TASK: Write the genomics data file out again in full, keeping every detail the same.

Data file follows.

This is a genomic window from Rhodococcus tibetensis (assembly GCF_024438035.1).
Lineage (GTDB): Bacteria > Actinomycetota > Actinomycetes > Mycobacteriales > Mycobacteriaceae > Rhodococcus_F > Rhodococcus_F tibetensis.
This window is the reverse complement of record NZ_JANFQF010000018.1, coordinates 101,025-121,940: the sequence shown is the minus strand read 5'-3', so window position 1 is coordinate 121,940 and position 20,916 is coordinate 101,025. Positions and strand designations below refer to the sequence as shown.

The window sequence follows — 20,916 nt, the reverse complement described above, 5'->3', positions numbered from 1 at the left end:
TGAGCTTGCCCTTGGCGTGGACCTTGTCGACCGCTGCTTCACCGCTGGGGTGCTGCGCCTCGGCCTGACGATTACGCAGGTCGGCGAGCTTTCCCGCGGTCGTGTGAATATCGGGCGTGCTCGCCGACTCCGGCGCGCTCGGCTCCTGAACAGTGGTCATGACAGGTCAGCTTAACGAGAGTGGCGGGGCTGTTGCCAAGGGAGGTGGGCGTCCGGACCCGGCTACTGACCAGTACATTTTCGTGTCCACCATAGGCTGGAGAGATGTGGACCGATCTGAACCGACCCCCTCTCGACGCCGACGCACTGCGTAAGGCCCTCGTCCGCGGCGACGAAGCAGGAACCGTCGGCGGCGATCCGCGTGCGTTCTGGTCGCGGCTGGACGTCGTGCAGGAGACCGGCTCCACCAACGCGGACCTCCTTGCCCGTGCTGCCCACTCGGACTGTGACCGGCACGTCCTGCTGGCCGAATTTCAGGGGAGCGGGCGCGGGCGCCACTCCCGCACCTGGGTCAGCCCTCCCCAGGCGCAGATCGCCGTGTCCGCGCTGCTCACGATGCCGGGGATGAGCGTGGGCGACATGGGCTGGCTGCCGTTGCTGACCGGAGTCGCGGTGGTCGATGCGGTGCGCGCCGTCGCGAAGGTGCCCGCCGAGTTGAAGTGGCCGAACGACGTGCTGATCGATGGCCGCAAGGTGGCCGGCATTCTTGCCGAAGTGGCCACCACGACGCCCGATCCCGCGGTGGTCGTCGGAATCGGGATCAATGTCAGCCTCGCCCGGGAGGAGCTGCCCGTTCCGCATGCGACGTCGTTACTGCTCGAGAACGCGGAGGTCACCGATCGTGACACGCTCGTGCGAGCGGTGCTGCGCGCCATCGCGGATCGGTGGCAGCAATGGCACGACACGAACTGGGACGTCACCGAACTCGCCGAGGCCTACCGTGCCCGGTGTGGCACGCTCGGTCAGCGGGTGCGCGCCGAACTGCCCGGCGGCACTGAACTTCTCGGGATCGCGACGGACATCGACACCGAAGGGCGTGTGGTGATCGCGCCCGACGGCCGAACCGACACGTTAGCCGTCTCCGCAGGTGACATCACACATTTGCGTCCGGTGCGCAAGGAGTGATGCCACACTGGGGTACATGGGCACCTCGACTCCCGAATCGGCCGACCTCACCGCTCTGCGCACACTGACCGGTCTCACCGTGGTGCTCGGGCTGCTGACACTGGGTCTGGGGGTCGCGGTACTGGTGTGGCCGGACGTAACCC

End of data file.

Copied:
This is a genomic window from Rhodococcus tibetensis (assembly GCF_024438035.1).
Lineage (GTDB): Bacteria > Actinomycetota > Actinomycetes > Mycobacteriales > Mycobacteriaceae > Rhodococcus_F > Rhodococcus_F tibetensis.
This window is the reverse complement of record NZ_JANFQF010000018.1, coordinates 101,025-121,940: the sequence shown is the minus strand read 5'-3', so window position 1 is coordinate 121,940 and position 20,916 is coordinate 101,025. Positions and strand designations below refer to the sequence as shown.

The window sequence follows — 20,916 nt, the reverse complement described above, 5'->3', positions numbered from 1 at the left end:
TGAGCTTGCCCTTGGCGTGGACCTTGTCGACCGCTGCTTCACCGCTGGGGTGCTGCGCCTCGGCCTGACGATTACGCAGGTCGGCGAGCTTTCCCGCGGTCGTGTGAATATCGGGCGTGCTCGCCGACTCCGGCGCGCTCGGCTCCTGAACAGTGGTCATGACAGGTCAGCTTAACGAGAGTGGCGGGGCTGTTGCCAAGGGAGGTGGGCGTCCGGACCCGGCTACTGACCAGTACATTTTCGTGTCCACCATAGGCTGGAGAGATGTGGACCGATCTGAACCGACCCCCTCTCGACGCCGACGCACTGCGTAAGGCCCTCGTCCGCGGCGACGAAGCAGGAACCGTCGGCGGCGATCCGCGTGCGTTCTGGTCGCGGCTGGACGTCGTGCAGGAGACCGGCTCCACCAACGCGGACCTCCTTGCCCGTGCTGCCCACTCGGACTGTGACCGGCACGTCCTGCTGGCCGAATTTCAGGGGAGCGGGCGCGGGCGCCACTCCCGCACCTGGGTCAGCCCTCCCCAGGCGCAGATCGCCGTGTCCGCGCTGCTCACGATGCCGGGGATGAGCGTGGGCGACATGGGCTGGCTGCCGTTGCTGACCGGAGTCGCGGTGGTCGATGCGGTGCGCGCCGTCGCGAAGGTGCCCGCCGAGTTGAAGTGGCCGAACGACGTGCTGATCGATGGCCGCAAGGTGGCCGGCATTCTTGCCGAAGTGGCCACCACGACGCCCGATCCCGCGGTGGTCGTCGGAATCGGGATCAATGTCAGCCTCGCCCGGGAGGAGCTGCCCGTTCCGCATGCGACGTCGTTACTGCTCGAGAACGCGGAGGTCACCGATCGTGACACGCTCGTGCGAGCGGTGCTGCGCGCCATCGCGGATCGGTGGCAGCAATGGCACGACACGAACTGGGACGTCACCGAACTCGCCGAGGCCTACCGTGCCCGGTGTGGCACGCTCGGTCAGCGGGTGCGCGCCGAACTGCCCGGCGGCACTGAACTTCTCGGGATCGCGACGGACATCGACACCGAAGGGCGTGTGGTGATCGCGCCCGACGGCCGAACCGACACGTTAGCCGTCTCCGCAGGTGACATCACACATTTGCGTCCGGTGCGCAAGGAGTGATGCCACACTGGGGTACATGGGCACCTCGACTCCCGAATCGGCCGACCTCACCGCTCTGCGCACACTGACCGGTCTCACCGTGGTGCTCGGGCTGCTGACACTGGGTCTGGGGGTCGCGGTACTGGTGTGGCCGGACGTAACCC